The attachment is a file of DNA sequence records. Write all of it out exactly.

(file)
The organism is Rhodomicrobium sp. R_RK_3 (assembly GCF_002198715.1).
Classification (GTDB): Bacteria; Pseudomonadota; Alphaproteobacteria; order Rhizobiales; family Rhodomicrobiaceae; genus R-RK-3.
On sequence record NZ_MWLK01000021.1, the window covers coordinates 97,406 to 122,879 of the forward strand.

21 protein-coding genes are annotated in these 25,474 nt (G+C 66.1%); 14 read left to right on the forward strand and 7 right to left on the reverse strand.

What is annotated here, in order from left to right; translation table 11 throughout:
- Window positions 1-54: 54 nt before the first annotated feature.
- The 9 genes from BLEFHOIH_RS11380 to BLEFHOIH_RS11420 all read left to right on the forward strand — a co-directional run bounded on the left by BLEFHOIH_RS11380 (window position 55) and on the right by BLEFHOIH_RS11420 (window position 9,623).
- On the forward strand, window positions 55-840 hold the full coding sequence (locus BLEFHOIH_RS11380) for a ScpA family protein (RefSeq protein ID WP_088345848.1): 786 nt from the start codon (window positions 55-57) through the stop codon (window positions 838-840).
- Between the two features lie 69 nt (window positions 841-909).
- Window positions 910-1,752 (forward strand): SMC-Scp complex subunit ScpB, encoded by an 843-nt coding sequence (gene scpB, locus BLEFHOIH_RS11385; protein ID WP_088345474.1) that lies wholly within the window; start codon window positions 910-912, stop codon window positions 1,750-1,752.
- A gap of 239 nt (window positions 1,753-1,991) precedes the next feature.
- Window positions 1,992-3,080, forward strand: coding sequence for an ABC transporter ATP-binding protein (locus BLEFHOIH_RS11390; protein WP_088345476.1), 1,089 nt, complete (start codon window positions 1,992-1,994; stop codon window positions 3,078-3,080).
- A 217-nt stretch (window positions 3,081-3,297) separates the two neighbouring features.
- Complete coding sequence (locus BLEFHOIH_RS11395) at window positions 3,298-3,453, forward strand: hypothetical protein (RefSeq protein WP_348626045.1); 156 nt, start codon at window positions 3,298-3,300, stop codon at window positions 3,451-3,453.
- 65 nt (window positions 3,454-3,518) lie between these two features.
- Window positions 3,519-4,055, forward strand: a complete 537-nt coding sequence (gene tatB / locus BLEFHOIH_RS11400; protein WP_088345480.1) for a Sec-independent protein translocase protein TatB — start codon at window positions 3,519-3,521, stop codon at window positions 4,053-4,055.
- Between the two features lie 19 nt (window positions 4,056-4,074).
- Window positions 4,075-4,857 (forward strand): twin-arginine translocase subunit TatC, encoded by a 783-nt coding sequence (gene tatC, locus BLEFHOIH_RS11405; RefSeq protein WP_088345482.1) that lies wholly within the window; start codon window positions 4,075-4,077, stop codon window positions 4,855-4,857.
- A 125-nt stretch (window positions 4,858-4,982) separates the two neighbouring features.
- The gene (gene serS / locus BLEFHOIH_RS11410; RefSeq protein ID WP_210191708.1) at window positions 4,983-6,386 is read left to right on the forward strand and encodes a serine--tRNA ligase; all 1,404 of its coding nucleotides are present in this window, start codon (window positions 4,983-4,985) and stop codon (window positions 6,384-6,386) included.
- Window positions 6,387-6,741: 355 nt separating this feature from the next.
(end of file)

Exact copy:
The organism is Rhodomicrobium sp. R_RK_3 (assembly GCF_002198715.1).
Classification (GTDB): Bacteria; Pseudomonadota; Alphaproteobacteria; order Rhizobiales; family Rhodomicrobiaceae; genus R-RK-3.
On sequence record NZ_MWLK01000021.1, the window covers coordinates 97,406 to 122,879 of the forward strand.

21 protein-coding genes are annotated in these 25,474 nt (G+C 66.1%); 14 read left to right on the forward strand and 7 right to left on the reverse strand.

What is annotated here, in order from left to right; translation table 11 throughout:
- Window positions 1-54: 54 nt before the first annotated feature.
- The 9 genes from BLEFHOIH_RS11380 to BLEFHOIH_RS11420 all read left to right on the forward strand — a co-directional run bounded on the left by BLEFHOIH_RS11380 (window position 55) and on the right by BLEFHOIH_RS11420 (window position 9,623).
- On the forward strand, window positions 55-840 hold the full coding sequence (locus BLEFHOIH_RS11380) for a ScpA family protein (RefSeq protein ID WP_088345848.1): 786 nt from the start codon (window positions 55-57) through the stop codon (window positions 838-840).
- Between the two features lie 69 nt (window positions 841-909).
- Window positions 910-1,752 (forward strand): SMC-Scp complex subunit ScpB, encoded by an 843-nt coding sequence (gene scpB, locus BLEFHOIH_RS11385; protein ID WP_088345474.1) that lies wholly within the window; start codon window positions 910-912, stop codon window positions 1,750-1,752.
- A gap of 239 nt (window positions 1,753-1,991) precedes the next feature.
- Window positions 1,992-3,080, forward strand: coding sequence for an ABC transporter ATP-binding protein (locus BLEFHOIH_RS11390; protein WP_088345476.1), 1,089 nt, complete (start codon window positions 1,992-1,994; stop codon window positions 3,078-3,080).
- A 217-nt stretch (window positions 3,081-3,297) separates the two neighbouring features.
- Complete coding sequence (locus BLEFHOIH_RS11395) at window positions 3,298-3,453, forward strand: hypothetical protein (RefSeq protein WP_348626045.1); 156 nt, start codon at window positions 3,298-3,300, stop codon at window positions 3,451-3,453.
- 65 nt (window positions 3,454-3,518) lie between these two features.
- Window positions 3,519-4,055, forward strand: a complete 537-nt coding sequence (gene tatB / locus BLEFHOIH_RS11400; protein WP_088345480.1) for a Sec-independent protein translocase protein TatB — start codon at window positions 3,519-3,521, stop codon at window positions 4,053-4,055.
- Between the two features lie 19 nt (window positions 4,056-4,074).
- Window positions 4,075-4,857 (forward strand): twin-arginine translocase subunit TatC, encoded by a 783-nt coding sequence (gene tatC, locus BLEFHOIH_RS11405; RefSeq protein WP_088345482.1) that lies wholly within the window; start codon window positions 4,075-4,077, stop codon window positions 4,855-4,857.
- A 125-nt stretch (window positions 4,858-4,982) separates the two neighbouring features.
- The gene (gene serS / locus BLEFHOIH_RS11410; RefSeq protein ID WP_210191708.1) at window positions 4,983-6,386 is read left to right on the forward strand and encodes a serine--tRNA ligase; all 1,404 of its coding nucleotides are present in this window, start codon (window positions 4,983-4,985) and stop codon (window positions 6,384-6,386) included.
- Window positions 6,387-6,741: 355 nt separating this feature from the next.